Why The iPhone is Bigger Than You Think

NEW YORK (TheStreet) It's no secret that Apple (AAPL) is increasingly becoming a one quarter company, generating a bigger portion of sales and profits during the holiday season than in any other quarter. What's not known, however, is just how big Apple's quarter was. Judging by some analysis on Wall Street, it could be much bigger than anyone imagined.

Canaccord Genuity analyst T. Michael Walkley, who rates Apple shares "buy" with a $600 price target, noted that his holiday surveys indicated "very strong iPhone 5s sales," and improved the supply level for all colors and sizes. Apple CEO Timothy D. Cook has said in the past that he was expecting an "iPad Christmas," but given the results of this survey and from others on Wall Street, the iPhone could top the iPad in revenue, units sold, and buzz created by a massive margin.

The smartphone market, particularly the high-end, is increasingly becoming a two horse race, with Apple going head-to-head with Samsung, which runs Google's (GOOG) Android operating system.

Other Android vendors, including Lenovo, ZTE, and others were "lacking the innovation to alter current market trends," Walkley noted, something that should bode well for Apple in the future. "We were disappointed with the lack of innovation from Android rivals at CES, and we believe a potential mid-year refresh for iPhone 6 and the upcoming larger-screen iPad position Apple for solid Y/Y F2014/15 sales growth," Walkley penned in his note.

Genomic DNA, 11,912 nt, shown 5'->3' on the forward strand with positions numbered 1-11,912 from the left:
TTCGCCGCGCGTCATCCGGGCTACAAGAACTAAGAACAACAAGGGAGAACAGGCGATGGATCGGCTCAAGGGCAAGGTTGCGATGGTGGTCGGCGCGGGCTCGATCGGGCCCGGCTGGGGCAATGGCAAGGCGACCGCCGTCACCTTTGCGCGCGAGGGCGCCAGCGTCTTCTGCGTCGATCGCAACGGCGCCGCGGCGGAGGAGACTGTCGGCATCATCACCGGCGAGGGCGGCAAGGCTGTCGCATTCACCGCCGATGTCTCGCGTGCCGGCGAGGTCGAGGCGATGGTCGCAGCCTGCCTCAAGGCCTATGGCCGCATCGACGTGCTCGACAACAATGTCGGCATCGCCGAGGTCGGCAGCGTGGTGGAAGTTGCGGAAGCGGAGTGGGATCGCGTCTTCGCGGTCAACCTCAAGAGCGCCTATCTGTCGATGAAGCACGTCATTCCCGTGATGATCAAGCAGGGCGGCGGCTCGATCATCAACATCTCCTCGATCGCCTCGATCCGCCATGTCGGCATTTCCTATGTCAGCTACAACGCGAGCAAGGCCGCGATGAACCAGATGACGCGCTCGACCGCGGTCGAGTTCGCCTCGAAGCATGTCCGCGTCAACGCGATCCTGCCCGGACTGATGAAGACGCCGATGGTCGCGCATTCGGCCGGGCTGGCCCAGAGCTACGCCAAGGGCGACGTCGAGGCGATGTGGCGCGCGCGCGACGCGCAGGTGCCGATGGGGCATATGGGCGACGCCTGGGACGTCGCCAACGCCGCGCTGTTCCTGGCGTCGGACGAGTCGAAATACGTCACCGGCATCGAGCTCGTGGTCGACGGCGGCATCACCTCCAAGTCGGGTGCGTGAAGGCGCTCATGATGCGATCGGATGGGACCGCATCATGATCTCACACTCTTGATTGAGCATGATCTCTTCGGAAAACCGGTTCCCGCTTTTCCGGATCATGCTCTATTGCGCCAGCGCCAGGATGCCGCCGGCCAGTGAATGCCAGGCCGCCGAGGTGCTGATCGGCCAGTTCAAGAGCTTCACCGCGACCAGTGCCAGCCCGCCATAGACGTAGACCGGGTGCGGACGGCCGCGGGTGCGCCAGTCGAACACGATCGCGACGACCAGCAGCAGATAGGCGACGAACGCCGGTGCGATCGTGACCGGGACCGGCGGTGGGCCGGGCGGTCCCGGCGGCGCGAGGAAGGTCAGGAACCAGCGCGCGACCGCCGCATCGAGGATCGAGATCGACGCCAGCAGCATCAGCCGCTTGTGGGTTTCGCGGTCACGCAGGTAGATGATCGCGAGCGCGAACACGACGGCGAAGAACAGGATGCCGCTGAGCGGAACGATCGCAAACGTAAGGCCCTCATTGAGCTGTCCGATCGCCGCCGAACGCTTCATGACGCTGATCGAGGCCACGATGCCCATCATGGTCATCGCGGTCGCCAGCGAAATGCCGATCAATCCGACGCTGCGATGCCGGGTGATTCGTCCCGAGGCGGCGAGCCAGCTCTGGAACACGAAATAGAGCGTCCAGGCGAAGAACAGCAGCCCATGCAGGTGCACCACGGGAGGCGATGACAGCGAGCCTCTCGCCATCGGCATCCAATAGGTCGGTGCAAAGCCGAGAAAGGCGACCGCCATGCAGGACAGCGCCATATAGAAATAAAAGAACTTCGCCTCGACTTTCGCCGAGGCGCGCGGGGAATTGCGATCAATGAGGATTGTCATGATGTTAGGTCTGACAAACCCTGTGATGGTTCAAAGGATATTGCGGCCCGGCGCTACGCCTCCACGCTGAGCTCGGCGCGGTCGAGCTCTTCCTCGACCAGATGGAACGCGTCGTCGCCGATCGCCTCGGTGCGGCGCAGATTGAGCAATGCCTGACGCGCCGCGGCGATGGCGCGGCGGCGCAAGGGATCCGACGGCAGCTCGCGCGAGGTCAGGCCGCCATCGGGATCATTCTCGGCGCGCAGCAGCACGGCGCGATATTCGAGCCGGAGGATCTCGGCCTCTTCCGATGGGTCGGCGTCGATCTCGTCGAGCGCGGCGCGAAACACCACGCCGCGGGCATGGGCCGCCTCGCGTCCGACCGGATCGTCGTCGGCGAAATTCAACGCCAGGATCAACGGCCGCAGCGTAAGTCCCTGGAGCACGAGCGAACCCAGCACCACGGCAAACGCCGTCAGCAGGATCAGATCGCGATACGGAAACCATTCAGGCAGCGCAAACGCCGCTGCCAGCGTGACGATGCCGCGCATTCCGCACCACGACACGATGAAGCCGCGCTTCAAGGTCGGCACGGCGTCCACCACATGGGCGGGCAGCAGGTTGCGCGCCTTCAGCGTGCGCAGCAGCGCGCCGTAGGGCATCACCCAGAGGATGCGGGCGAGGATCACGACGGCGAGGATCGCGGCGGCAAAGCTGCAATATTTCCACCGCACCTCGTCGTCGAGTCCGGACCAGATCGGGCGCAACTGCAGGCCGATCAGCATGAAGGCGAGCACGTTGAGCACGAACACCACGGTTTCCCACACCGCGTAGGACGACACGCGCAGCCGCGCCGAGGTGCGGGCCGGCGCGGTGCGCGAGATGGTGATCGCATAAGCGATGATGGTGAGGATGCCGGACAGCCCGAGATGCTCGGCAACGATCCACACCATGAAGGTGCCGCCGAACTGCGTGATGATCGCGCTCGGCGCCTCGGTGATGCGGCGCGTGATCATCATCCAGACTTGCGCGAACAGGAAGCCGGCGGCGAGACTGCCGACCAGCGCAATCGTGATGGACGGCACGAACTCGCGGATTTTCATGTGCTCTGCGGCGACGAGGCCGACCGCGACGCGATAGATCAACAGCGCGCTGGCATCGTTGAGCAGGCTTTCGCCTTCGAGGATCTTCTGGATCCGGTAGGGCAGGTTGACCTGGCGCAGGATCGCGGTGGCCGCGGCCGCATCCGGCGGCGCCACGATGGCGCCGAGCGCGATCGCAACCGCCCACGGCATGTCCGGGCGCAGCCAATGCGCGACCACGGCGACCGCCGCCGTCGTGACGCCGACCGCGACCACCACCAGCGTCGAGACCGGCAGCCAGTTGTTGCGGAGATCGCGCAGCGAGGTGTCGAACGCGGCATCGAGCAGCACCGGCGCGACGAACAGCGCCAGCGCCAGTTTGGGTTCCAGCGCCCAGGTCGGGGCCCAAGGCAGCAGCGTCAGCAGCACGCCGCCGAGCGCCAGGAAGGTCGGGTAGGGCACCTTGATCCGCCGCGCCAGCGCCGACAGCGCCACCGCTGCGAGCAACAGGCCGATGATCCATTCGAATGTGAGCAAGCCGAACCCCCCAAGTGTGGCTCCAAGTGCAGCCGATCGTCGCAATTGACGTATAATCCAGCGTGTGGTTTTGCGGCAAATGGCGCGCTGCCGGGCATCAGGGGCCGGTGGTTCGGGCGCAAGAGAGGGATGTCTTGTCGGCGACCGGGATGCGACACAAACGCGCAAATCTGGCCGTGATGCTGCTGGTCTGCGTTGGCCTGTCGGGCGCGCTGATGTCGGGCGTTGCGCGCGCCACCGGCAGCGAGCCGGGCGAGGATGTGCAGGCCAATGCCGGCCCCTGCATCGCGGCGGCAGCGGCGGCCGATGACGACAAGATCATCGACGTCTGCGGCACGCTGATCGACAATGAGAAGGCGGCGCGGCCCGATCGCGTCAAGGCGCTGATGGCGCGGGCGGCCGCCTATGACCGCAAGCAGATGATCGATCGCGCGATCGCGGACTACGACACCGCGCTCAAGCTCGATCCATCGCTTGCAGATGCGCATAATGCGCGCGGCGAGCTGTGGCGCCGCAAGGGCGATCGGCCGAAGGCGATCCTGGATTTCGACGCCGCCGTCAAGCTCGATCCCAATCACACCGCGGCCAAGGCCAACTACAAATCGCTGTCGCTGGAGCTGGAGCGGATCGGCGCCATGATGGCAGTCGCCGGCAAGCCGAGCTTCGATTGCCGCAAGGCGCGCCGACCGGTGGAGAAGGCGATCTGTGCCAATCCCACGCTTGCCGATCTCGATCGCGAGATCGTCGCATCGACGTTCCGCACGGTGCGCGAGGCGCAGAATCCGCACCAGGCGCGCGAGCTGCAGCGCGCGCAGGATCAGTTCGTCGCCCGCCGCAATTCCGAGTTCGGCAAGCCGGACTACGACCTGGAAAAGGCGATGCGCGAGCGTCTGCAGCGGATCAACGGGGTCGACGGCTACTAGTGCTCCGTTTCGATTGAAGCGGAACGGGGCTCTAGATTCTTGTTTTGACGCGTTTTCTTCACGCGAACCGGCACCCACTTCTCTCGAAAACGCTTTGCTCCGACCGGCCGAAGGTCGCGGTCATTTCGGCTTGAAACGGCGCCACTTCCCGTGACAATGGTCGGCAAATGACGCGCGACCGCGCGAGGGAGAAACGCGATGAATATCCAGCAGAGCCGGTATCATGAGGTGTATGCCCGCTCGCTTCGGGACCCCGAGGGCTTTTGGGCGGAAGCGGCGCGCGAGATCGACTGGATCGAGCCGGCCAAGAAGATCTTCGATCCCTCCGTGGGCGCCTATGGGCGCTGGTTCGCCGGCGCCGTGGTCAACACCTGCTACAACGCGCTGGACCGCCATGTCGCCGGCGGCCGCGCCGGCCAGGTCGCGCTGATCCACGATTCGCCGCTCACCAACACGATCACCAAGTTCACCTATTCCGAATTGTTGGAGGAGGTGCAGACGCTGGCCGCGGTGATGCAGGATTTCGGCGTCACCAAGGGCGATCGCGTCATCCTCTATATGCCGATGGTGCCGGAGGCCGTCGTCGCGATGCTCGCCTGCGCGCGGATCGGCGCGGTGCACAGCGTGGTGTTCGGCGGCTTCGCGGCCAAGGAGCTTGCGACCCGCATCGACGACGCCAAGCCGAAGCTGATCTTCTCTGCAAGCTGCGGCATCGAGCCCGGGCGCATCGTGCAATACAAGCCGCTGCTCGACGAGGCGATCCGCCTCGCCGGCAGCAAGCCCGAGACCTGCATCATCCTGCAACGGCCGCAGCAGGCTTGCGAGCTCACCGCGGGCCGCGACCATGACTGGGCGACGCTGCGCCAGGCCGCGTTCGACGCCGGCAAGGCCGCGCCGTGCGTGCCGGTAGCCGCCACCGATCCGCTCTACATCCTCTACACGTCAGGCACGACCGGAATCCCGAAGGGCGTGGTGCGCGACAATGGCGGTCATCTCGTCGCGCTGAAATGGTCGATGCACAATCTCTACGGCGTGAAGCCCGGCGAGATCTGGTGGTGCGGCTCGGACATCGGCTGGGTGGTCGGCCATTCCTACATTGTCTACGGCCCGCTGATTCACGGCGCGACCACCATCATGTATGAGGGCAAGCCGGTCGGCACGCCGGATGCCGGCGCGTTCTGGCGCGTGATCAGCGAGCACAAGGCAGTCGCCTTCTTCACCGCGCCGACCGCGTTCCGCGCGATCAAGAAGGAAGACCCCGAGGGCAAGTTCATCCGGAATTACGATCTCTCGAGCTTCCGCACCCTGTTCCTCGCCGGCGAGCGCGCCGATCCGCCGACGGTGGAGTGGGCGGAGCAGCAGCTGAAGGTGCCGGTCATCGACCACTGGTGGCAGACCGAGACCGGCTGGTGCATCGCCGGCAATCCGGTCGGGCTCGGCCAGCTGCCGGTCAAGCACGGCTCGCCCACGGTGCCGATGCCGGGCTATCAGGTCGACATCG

(Full disclosure: I purchased a 16GB space grey iPhone 5s in December, and am loving every minute of it.)

Apple had a sluggish 2013 when it comes to sales growth, due largely to slowing iPhone sales and iPad growth, but Walkley expects that major innovation will happen in 2014, with the potential for a mid-year iPhone 6 launch. He also expects that Apple could release a larger version of its popular iPad tablet, rumored to be called the iPad Pro. As such, he's raised his 2014 and 2015 earnings estimates. He now expects Apple to earn $44.85 per share in 2014, up from $44.20, and $50.24 in 2015, up from $50.02 per share.

Analysts surveyed by Thomson Reuters expect Apple to earn $43.72 in fiscal 2014 and $47.88 in fiscal 2015.

The sluggish 2013 hurt Apple's share price, which had peaked past $700 in Sept. 2012 following the launch of the iPhone 5, and then struggled throughout 2013, amid concerns over lack of innovation and competition from companies such as Samsung.

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